Ferrari looks set to launch a new supercar powered by an all-new, hybridised V6 producing over 500kW by the end of 2021, according to overseas reports.
Displacing 3.0 litres, the new mill will feature twin turbochargers, affixed to its ultra-wide-angle, 120-degree block – a configuration optimal for its low centre of gravity, and space for larger turbochargers between the cylinder banks.
Car claims the new V6 will develop around 440kW, though the F171 will pair it with an axial-flow electric motor mounted after the transmission developing around 82kW – for a total output of around 522kW.
Above: Ferrari V6 hybrid test mule, spied in 2020.
That's just 7kW short of the 530kW/720Nm extracted by the V8-powered F8 – despite two fewer cylinders and nearly a litre less displacement – but a fair way down on the V8's capabilities post-electrification, in the 746kW SF90 plug-in hybrid.
The F171's electric motor will be paired with a small battery pack for everything from filling torque between gears and improving acceleration, to enabling an electric-only driving range of 24 to 32km – on par with its closest rival, the new 30km McLaren Artura.
The 3.0-litre hybrid six will eventually make its way into the upcoming Ferrari Purosangue SUV, Car claims, albeit in a different state of tune.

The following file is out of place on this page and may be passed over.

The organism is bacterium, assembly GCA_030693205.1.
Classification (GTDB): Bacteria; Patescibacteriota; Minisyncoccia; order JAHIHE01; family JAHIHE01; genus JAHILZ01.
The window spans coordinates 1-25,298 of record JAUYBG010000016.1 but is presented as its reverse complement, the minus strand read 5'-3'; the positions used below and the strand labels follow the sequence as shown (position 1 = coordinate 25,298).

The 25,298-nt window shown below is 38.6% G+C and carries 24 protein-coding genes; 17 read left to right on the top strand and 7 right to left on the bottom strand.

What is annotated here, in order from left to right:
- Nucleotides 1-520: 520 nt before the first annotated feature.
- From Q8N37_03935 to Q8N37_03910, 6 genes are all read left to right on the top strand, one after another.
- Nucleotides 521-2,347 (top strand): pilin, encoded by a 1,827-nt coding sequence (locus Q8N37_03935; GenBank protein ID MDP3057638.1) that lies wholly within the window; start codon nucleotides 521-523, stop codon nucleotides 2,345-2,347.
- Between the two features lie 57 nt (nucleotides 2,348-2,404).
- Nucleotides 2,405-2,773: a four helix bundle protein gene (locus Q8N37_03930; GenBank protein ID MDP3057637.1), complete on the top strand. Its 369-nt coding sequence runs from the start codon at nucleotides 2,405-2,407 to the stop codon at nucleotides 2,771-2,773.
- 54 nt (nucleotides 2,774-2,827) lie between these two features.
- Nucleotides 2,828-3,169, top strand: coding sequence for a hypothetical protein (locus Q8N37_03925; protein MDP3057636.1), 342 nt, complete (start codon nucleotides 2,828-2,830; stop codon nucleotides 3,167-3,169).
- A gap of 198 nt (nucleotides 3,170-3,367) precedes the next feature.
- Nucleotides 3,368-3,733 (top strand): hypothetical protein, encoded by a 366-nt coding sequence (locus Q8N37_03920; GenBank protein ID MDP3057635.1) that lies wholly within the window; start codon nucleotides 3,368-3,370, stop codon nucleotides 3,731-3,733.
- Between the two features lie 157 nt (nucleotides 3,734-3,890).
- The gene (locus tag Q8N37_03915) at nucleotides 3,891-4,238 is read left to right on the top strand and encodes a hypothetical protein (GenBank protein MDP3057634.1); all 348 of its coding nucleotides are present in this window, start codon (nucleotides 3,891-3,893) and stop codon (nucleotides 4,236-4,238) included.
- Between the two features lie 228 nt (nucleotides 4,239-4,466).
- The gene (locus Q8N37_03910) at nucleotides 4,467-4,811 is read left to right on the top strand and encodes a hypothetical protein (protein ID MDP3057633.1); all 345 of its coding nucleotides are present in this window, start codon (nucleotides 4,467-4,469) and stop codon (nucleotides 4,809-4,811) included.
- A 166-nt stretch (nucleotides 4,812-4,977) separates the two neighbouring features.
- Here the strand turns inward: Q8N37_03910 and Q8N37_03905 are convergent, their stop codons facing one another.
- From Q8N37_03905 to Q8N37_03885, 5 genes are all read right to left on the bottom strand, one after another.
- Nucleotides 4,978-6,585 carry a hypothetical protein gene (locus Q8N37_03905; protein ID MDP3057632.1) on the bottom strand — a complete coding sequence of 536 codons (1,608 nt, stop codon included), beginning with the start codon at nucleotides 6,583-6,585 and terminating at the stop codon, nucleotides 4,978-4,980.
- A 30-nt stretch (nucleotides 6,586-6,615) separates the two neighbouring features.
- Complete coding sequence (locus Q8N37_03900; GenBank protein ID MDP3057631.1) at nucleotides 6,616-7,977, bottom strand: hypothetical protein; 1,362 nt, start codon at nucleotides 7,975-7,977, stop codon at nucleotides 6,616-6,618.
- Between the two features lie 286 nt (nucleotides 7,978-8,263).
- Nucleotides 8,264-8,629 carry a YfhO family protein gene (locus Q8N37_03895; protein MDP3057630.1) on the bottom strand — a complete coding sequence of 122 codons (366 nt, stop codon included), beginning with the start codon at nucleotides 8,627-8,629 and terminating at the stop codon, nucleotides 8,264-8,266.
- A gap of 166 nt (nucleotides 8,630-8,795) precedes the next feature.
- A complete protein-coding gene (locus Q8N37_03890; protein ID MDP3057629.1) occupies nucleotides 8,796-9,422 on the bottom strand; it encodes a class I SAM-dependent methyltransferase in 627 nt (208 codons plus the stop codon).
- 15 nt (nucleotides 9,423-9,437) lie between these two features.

Housing the all-new engine and hybrid system in the new supercar will be a new aluminium-based lightweight architecture which, according to the British publication, will underpin future series-production Ferrari supercars, and will enable a wheelbase expected to be shorter than the F8's 2650mm, for improved agility.
Above and bottom: Ferrari SF90 Stradale plug-in hybrid coupe.
A suite of "next-generation" performance-oriented electronics will reportedly be fitted to the new V6 model, enabling direct steering feel, electronically-controlled power slides and a "beautiful" integration of petrol and electric power.
Car claims the new 2022 Ferrari F171 – its final production name yet to be finalised – will launch in late 2021, with prices in the UK set to "top" £200,000 (AU$360,000).
Reports of an 'entry-level' V6 Ferrari – potentially reviving the Dino name – have been swirling since as early as 2015, with spy shots of turbocharged V6 test mules in recent months lending weight to the British magazine's report.
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